Justesen's residential business was at a high in the summer of 2007. Most of the company's jobs were in a 50-mile radius around Salt Lake City, and he maintained an 85 percent residential/15 percent commercial balance. But Justesen knew the residential boom wouldn't last forever. He recognized the need to delve further into the commercial sector, a direction his local market had been pushing him in for a few years with an increase in multi-family housing. As the residential market started to crumble across the country, things remained strong in the Salt Lake City market. But Justesen had been following the economy closely, both nationally and locally, and knew all the predictions pointed to a downturn hitting his local residential market while they forecasted gains in commercial.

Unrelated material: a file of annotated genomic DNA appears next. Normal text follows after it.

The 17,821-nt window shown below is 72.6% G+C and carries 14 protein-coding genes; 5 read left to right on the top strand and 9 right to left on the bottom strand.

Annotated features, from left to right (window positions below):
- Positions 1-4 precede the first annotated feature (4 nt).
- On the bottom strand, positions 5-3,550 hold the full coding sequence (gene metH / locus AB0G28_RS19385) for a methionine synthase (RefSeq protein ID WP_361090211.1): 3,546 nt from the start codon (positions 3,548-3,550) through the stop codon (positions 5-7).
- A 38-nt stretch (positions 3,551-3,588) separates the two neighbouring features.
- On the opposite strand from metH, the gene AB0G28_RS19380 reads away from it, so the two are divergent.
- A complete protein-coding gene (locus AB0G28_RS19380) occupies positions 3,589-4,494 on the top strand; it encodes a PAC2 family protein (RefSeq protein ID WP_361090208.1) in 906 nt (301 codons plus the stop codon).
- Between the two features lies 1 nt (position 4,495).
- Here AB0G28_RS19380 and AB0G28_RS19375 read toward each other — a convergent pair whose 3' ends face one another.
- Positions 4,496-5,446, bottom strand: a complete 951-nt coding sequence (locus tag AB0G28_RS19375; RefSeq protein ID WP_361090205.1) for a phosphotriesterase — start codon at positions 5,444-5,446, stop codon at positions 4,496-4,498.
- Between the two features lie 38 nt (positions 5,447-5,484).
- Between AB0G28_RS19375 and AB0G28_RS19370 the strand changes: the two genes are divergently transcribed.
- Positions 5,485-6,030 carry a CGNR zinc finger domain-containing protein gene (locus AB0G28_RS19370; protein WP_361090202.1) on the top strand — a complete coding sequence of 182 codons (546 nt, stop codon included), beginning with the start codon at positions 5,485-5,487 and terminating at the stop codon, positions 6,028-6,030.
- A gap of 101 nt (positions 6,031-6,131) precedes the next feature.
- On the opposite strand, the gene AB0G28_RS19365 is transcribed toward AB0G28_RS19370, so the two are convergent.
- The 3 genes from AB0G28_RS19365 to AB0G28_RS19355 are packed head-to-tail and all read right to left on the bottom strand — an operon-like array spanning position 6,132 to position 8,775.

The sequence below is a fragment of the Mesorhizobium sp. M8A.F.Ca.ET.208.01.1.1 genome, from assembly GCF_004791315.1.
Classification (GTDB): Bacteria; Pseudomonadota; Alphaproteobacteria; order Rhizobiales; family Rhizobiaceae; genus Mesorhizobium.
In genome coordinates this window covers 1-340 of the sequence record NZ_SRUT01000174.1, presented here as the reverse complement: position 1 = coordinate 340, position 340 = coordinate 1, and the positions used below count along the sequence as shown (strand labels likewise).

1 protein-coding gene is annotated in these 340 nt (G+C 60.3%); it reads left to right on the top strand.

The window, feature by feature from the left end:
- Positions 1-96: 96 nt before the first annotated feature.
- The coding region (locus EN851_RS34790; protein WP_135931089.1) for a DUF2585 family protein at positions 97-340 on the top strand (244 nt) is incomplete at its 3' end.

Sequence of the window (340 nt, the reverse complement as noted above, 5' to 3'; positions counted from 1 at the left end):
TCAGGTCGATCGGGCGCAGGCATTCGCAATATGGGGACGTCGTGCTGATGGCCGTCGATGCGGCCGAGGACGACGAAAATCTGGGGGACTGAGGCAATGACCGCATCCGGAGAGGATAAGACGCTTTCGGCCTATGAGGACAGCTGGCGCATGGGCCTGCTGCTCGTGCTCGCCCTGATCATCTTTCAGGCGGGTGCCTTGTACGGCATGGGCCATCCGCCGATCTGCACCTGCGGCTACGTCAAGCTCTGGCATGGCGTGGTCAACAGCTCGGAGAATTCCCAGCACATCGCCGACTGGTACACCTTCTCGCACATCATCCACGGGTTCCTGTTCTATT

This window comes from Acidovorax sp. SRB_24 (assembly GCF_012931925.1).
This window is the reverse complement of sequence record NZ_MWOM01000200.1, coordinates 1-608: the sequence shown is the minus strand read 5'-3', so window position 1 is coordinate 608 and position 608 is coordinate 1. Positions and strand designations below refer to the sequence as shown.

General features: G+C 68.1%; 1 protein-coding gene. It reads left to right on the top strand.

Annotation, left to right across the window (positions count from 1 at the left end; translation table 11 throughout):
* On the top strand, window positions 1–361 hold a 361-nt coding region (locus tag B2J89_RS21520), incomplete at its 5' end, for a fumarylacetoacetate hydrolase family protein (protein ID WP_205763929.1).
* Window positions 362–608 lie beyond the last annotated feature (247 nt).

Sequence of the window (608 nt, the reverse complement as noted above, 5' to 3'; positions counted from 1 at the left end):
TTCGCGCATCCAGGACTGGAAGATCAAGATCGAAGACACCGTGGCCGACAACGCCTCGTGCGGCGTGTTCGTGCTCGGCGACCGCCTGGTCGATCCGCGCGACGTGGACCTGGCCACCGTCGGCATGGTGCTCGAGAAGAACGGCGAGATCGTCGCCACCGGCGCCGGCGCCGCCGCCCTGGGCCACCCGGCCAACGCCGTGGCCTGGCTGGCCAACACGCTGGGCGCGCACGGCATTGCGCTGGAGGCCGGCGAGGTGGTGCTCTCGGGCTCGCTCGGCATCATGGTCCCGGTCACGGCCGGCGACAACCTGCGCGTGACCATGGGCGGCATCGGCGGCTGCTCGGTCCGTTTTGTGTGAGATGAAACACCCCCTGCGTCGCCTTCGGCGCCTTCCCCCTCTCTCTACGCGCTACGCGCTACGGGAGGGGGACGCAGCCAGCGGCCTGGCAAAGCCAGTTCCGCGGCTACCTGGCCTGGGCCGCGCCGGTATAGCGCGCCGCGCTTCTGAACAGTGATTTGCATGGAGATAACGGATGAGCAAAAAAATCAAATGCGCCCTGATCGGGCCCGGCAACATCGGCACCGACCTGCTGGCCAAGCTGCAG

Where some companies might tighten spending, Justesen decided to make an investment in his company in order to take hold of the opportunity he had in the commercial sector. He hired a salesman to focus on commercial foundation jobs and invested in a new forming system that would make him more competitive when going after commercial foundations. Justesen's Big Panels from B.E.P. Forming Systems are a hybrid between a gang panel and a hand-set panel, offering efficiencies on the job because it doesn't come apart and its panels are larger. The Big Panels also integrate with Justesen's Wall-Ties & Forms aluminum forming system, which he can use in corners and other situations where the Big Panels aren't practical. In addition, Justesen says the panels are thicker and strong than the usual residential aluminum forms, ensuring there is no twisting in high-wall, commercial applications. The panels can also be used in forming elevator shafts.